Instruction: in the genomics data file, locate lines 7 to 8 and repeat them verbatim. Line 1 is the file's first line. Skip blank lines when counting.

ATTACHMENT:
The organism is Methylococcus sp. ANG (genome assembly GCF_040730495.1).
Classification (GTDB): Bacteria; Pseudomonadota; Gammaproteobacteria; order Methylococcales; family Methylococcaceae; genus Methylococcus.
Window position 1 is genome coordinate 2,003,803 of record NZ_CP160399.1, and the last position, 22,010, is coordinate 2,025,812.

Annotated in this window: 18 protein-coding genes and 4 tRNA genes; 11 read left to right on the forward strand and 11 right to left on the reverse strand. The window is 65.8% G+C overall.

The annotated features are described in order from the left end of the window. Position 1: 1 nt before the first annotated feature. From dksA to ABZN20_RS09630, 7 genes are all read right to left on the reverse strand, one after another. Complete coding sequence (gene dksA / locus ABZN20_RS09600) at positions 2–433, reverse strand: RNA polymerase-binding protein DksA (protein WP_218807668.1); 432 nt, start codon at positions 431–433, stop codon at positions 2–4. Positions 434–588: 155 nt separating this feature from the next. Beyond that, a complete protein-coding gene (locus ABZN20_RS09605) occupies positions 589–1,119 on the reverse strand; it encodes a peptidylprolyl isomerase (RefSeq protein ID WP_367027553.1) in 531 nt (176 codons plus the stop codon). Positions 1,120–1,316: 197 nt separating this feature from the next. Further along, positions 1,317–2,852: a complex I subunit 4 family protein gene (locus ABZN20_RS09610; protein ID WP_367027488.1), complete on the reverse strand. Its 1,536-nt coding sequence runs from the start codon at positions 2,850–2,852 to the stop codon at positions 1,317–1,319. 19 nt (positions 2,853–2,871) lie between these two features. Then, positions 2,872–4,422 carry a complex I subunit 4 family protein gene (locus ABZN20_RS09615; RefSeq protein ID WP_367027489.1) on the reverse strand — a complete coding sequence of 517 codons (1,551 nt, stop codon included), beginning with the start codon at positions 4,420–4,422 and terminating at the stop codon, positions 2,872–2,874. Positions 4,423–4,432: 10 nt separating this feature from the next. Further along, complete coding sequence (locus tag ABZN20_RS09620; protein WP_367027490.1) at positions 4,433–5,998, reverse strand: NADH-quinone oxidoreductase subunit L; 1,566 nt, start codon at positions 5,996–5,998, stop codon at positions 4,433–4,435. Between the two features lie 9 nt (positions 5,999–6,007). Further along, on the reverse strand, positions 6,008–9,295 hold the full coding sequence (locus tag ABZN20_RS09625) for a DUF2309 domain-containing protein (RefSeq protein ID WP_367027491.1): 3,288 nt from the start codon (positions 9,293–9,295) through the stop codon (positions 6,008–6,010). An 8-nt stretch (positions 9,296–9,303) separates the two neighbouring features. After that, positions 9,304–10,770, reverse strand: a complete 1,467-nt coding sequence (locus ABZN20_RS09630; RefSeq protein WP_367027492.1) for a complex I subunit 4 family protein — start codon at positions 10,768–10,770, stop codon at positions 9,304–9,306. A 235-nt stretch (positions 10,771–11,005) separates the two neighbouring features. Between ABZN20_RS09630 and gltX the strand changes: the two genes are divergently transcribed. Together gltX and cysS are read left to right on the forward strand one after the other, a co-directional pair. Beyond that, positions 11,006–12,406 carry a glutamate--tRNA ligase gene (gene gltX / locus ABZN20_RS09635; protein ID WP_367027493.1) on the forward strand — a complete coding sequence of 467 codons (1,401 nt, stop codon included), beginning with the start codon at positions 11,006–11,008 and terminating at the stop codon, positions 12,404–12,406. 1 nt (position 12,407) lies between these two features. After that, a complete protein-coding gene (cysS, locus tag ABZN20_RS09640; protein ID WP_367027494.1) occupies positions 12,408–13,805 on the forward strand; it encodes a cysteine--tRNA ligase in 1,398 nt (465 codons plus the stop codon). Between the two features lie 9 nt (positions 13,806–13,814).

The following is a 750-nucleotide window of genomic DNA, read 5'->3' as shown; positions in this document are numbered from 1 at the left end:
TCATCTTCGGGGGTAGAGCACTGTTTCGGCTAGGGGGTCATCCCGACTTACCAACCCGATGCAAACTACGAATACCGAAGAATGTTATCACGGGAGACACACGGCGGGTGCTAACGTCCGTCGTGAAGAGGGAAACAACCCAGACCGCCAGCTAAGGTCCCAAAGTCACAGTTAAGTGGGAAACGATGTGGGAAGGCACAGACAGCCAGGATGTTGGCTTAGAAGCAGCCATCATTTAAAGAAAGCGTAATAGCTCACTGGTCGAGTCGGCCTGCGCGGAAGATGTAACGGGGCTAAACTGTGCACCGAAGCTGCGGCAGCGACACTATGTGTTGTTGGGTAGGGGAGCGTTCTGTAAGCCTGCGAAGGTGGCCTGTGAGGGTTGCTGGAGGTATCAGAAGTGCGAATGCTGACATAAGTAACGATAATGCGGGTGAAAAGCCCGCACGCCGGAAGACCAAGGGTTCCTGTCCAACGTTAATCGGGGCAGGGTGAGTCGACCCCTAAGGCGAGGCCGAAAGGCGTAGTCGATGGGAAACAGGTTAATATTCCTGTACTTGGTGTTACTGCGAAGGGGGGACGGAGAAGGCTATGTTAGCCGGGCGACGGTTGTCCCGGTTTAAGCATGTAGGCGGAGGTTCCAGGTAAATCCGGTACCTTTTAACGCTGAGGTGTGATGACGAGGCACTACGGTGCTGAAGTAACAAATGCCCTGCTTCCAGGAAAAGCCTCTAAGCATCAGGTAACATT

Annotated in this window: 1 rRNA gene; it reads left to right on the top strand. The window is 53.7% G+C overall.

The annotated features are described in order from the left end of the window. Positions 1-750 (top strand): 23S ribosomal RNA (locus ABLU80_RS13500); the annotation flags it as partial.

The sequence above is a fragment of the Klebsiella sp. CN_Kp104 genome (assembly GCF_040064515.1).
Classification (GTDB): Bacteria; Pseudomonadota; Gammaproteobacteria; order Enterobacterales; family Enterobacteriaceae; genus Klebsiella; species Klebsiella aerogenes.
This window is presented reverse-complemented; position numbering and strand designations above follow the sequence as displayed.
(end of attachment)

TCATCTTCGGGGGTAGAGCACTGTTTCGGCTAGGGGGTCATCCCGACTTACCAACCCGATGCAAACTACGAATACCGAAGAATGTTATCACGGGAGACACACGGCGGGTGCTAACGTCCGTCGTGAAGAGGGAAACAACCCAGACCGCCAGCTAAGGTCCCAAAGTCACAGTTAAGTGGGAAACGATGTGGGAAGGCACAGACAGCCAGGATGTTGGCTTAGAAGCAGCCATCATTTAAAGAAAGCGTAATAGCTCACTGGTCGAGTCGGCCTGCGCGGAAGATGTAACGGGGCTAAACTGTGCACCGAAGCTGCGGCAGCGACACTATGTGTTGTTGGGTAGGGGAGCGTTCTGTAAGCCTGCGAAGGTGGCCTGTGAGGGTTGCTGGAGGTATCAGAAGTGCGAATGCTGACATAAGTAACGATAATGCGGGTGAAAAGCCCGCACGCCGGAAGACCAAGGGTTCCTGTCCAACGTTAATCGGGGCAGGGTGAGTCGACCCCTAAGGCGAGGCCGAAAGGCGTAGTCGATGGGAAACAGGTTAATATTCCTGTACTTGGTGTTACTGCGAAGGGGGGACGGAGAAGGCTATGTTAGCCGGGCGACGGTTGTCCCGGTTTAAGCATGTAGGCGGAGGTTCCAGGTAAATCCGGTACCTTTTAACGCTGAGGTGTGATGACGAGGCACTACGGTGCTGAAGTAACAAATGCCCTGCTTCCAGGAAAAGCCTCTAAGCATCAGGTAACATT

Annotated in this window: 1 rRNA gene; it reads left to right on the top strand. The window is 53.7% G+C overall.